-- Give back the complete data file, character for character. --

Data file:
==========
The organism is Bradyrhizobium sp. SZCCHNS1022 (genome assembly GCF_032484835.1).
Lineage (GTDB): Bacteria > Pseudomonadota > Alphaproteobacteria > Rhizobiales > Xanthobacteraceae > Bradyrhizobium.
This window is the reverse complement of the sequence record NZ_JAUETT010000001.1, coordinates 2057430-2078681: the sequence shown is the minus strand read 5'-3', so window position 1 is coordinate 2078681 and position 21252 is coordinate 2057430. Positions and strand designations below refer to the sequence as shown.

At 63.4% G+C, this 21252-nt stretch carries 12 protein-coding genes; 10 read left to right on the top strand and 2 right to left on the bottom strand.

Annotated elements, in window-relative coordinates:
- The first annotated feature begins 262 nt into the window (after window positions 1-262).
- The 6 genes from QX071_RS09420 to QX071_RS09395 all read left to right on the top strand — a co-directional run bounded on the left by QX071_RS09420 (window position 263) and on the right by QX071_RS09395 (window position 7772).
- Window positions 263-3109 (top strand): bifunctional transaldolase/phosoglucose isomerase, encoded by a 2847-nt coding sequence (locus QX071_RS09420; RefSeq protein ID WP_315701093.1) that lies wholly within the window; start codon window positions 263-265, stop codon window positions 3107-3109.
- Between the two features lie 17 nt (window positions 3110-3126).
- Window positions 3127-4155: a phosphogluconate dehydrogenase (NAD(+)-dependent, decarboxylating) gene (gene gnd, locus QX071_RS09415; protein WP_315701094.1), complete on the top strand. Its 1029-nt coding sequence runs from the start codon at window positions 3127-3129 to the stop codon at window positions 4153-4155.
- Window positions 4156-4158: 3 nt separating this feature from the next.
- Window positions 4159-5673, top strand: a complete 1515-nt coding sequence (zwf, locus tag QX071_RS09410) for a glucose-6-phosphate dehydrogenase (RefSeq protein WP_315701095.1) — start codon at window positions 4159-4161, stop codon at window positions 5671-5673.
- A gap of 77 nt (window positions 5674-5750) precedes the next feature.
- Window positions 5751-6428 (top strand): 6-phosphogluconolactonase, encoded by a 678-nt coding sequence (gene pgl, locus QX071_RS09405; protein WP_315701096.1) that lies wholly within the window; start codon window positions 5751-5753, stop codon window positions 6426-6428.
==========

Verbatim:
The organism is Bradyrhizobium sp. SZCCHNS1022 (genome assembly GCF_032484835.1).
Lineage (GTDB): Bacteria > Pseudomonadota > Alphaproteobacteria > Rhizobiales > Xanthobacteraceae > Bradyrhizobium.
This window is the reverse complement of the sequence record NZ_JAUETT010000001.1, coordinates 2057430-2078681: the sequence shown is the minus strand read 5'-3', so window position 1 is coordinate 2078681 and position 21252 is coordinate 2057430. Positions and strand designations below refer to the sequence as shown.

At 63.4% G+C, this 21252-nt stretch carries 12 protein-coding genes; 10 read left to right on the top strand and 2 right to left on the bottom strand.

Annotated elements, in window-relative coordinates:
- The first annotated feature begins 262 nt into the window (after window positions 1-262).
- The 6 genes from QX071_RS09420 to QX071_RS09395 all read left to right on the top strand — a co-directional run bounded on the left by QX071_RS09420 (window position 263) and on the right by QX071_RS09395 (window position 7772).
- Window positions 263-3109 (top strand): bifunctional transaldolase/phosoglucose isomerase, encoded by a 2847-nt coding sequence (locus QX071_RS09420; RefSeq protein ID WP_315701093.1) that lies wholly within the window; start codon window positions 263-265, stop codon window positions 3107-3109.
- Between the two features lie 17 nt (window positions 3110-3126).
- Window positions 3127-4155: a phosphogluconate dehydrogenase (NAD(+)-dependent, decarboxylating) gene (gene gnd, locus QX071_RS09415; protein WP_315701094.1), complete on the top strand. Its 1029-nt coding sequence runs from the start codon at window positions 3127-3129 to the stop codon at window positions 4153-4155.
- Window positions 4156-4158: 3 nt separating this feature from the next.
- Window positions 4159-5673, top strand: a complete 1515-nt coding sequence (zwf, locus tag QX071_RS09410) for a glucose-6-phosphate dehydrogenase (RefSeq protein WP_315701095.1) — start codon at window positions 4159-4161, stop codon at window positions 5671-5673.
- A gap of 77 nt (window positions 5674-5750) precedes the next feature.
- Window positions 5751-6428 (top strand): 6-phosphogluconolactonase, encoded by a 678-nt coding sequence (gene pgl, locus QX071_RS09405; protein WP_315701096.1) that lies wholly within the window; start codon window positions 5751-5753, stop codon window positions 6426-6428.